Implementation of breast cancer screening recommendations published by the U.S. Preventive Services Task Force (USPSTF) has been delayed by various pieces of legislation since they were first finalized. Now, the House Appropriations Committee has approved draft legislation that would extend the current delay in implementation by another year, all the way to Jan. 1, 2021.
R. Rex Parris, the mayor of Lancaster, California, has proposed the city ban local employees from being required to wear a necktie. The decision, he said, was made after reading about recent imaging research that found neckties can lead to a reduction in cerebral blood flow.
Failure-to-communicate lawsuits are on the rise among radiologists, according to an editorial published in the Journal of the American College of Radiology this month, leaving legal lines of the specialization blurry.
The National Electrical Manufacturers Association (NEMA) announced Friday, July 13, the publication of a revised standard that provides guidelines for measuring and reporting the performance of PET scanners.
CMS announced several proposed changes this week—including changes to the Medicare Physician Fee Schedule (MPFS) and Quality Payment Program (QPP)—that it says are “historic” and “would fundamentally improve the nation’s healthcare system.”
Imaging providers should always be cautious when approached by a personal injury attorney about potential business, according to a new blog post on Link, the AHRA newsletter. Pursuing such opportunities could cause the specialist in question significant issues.
Technologists and patients agree fundamentally on risk communication strategies when it comes to radiation exposure in medical imaging. Actually implementing those beliefs, though, could be a clinical challenge, new research out of Australia suggests.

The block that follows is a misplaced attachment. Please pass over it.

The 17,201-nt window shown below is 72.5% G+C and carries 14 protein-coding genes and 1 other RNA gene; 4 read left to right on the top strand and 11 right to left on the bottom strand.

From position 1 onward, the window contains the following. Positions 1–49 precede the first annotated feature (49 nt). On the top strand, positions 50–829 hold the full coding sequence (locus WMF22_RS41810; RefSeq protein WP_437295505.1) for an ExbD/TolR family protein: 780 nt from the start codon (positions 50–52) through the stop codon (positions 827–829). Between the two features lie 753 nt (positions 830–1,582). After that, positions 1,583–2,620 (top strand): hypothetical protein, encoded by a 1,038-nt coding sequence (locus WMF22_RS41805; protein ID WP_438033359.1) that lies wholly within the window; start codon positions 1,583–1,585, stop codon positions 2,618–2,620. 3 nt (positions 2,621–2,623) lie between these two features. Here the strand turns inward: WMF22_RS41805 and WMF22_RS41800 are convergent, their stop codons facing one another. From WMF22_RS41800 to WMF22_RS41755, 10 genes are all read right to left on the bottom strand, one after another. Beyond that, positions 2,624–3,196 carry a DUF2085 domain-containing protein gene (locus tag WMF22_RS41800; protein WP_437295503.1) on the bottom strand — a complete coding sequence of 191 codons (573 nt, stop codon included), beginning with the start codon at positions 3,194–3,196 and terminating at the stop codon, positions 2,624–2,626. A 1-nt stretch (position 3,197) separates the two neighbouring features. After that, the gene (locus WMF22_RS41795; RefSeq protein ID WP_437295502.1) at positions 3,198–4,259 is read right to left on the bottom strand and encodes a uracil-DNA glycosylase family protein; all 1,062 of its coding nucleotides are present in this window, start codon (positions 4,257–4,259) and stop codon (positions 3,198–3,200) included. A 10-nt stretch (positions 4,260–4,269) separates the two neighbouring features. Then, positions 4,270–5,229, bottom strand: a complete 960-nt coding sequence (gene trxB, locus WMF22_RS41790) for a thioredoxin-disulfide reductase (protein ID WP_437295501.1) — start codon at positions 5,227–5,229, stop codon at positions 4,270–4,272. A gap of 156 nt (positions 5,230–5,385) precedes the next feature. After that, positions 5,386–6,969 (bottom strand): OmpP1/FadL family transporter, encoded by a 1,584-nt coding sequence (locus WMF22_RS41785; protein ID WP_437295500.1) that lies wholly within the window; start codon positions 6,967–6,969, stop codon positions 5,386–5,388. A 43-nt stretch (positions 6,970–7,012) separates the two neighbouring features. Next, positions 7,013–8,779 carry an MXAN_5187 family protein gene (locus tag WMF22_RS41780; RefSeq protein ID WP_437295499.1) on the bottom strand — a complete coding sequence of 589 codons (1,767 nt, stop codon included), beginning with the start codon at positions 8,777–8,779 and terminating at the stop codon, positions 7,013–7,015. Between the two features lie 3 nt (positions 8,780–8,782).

The James A. Haley Veterans’ Hospital in Tampa, Florida, is being investigated for allegedly canceling hundreds of imaging exams without following safety regulations and then attempting to cover it up.
Recent research has shown MRIs are safe for patients with implantable cardiac devices such as pacemakers and cardioverter defibrillators. However, according to a recent analysis published by Radiology, there’s still a lot of information for radiologists, cardiologists and electrophysiologists to know about this important topic
The American College of Radiology (ACR) Commission on Breast Imaging has sent a letter to the Physician Data Query (PDQ) Editorial Board objecting to specific language included in the recently updated Breast Cancer Screening PDQ.
A federal jury awarded a patient and her husband $15 million after Carmel, Indiana, physicians reportedly failed to identify a life-threatening tumor during a CT scan, the Indianapolis Business Journal has reported.
The American Medical Association (AMA)’s updated osteoporosis guidelines, published this week in JAMA, encourage cancer screening in women but ignore recommendations for men, the Chicago Tribune has reported.
Representatives from the Medical Imaging & Technology Alliance (MITA) briefed members of Congress on June 15 about the regulation of medical device servicers and how the current structure of such regulation can result in improperly serviced equipment being used by healthcare providers.
More radiology practices reported that one of their radiologists utilized the Family and Medical Leave Act (FMLA) in 2016 than 2015, according to a new study published in the American Journal of Roentgenology. The authors noted, however, that the bump was not statistically significant.
An Oregon patient who was sent home after he failed to fit in an MRI machine is suing a local hospital for $7 million, citing medical negligence as the reason he was left with permanent paraplegia, the Portland Business Journal reported this week.
The Medicare Payment Advisory Commission (MedPAC) has proposed making payment cuts to numerous specialties, including radiology, to “rebalance” the Medicare Physician Fee Schedule toward ambulatory evaluation and management (E&M) services.